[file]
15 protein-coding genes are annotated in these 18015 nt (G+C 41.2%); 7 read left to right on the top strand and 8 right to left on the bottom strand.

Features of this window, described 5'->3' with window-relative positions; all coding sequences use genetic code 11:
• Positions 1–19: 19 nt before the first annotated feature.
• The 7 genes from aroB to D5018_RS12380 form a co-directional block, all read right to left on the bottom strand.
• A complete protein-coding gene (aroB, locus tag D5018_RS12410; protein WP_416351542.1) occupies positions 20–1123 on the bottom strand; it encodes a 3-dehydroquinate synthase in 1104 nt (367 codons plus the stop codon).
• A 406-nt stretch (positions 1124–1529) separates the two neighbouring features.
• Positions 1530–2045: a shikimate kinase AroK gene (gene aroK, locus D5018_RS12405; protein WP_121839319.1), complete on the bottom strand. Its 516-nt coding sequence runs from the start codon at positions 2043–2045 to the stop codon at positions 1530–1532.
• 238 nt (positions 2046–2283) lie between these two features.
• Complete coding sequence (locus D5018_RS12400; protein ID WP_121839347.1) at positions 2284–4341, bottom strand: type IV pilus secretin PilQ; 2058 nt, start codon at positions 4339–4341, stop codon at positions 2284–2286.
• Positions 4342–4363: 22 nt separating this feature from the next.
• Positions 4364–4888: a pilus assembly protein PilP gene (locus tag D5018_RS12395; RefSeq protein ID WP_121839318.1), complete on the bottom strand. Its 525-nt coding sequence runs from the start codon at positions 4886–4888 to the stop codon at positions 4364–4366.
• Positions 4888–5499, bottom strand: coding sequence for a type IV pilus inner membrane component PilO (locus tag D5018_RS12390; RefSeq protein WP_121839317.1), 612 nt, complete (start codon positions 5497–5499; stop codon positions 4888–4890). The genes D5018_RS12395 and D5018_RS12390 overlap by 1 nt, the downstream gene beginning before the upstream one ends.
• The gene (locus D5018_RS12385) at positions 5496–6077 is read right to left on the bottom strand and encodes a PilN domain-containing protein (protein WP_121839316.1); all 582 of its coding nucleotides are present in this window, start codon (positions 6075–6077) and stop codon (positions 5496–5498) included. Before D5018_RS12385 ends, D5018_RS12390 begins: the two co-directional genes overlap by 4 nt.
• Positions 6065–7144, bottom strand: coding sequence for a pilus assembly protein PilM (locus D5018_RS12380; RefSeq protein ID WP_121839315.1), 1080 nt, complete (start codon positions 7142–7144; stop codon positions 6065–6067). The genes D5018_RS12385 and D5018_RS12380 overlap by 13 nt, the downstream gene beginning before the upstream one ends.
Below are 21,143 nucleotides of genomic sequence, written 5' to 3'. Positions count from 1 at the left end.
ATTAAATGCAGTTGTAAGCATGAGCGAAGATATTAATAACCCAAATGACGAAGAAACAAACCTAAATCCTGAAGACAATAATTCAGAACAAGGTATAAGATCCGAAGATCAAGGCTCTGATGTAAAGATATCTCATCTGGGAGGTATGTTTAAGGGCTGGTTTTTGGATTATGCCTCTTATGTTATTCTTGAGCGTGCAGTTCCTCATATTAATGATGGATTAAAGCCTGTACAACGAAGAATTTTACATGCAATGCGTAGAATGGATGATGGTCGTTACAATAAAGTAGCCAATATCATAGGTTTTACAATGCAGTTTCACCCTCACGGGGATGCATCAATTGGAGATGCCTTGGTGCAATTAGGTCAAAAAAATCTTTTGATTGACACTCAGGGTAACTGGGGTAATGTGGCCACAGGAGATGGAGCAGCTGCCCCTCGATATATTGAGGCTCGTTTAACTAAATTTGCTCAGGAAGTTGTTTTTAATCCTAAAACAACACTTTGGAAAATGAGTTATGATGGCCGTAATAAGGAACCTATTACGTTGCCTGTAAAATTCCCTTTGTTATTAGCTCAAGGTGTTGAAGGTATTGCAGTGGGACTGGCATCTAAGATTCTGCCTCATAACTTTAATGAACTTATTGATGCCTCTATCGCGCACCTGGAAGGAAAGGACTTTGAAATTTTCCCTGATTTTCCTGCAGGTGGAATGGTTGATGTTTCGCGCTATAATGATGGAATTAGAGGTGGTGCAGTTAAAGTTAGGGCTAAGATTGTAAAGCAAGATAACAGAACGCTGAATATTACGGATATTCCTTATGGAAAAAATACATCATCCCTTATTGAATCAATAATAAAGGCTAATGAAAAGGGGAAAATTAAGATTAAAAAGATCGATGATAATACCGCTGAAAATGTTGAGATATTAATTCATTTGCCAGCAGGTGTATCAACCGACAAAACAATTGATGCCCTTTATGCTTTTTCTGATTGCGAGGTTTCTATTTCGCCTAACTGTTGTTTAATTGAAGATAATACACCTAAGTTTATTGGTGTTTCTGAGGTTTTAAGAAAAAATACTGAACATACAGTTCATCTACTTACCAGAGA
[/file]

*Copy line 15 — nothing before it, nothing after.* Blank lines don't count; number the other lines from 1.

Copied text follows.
Below are 21,143 nucleotides of genomic sequence, written 5' to 3'. Positions count from 1 at the left end.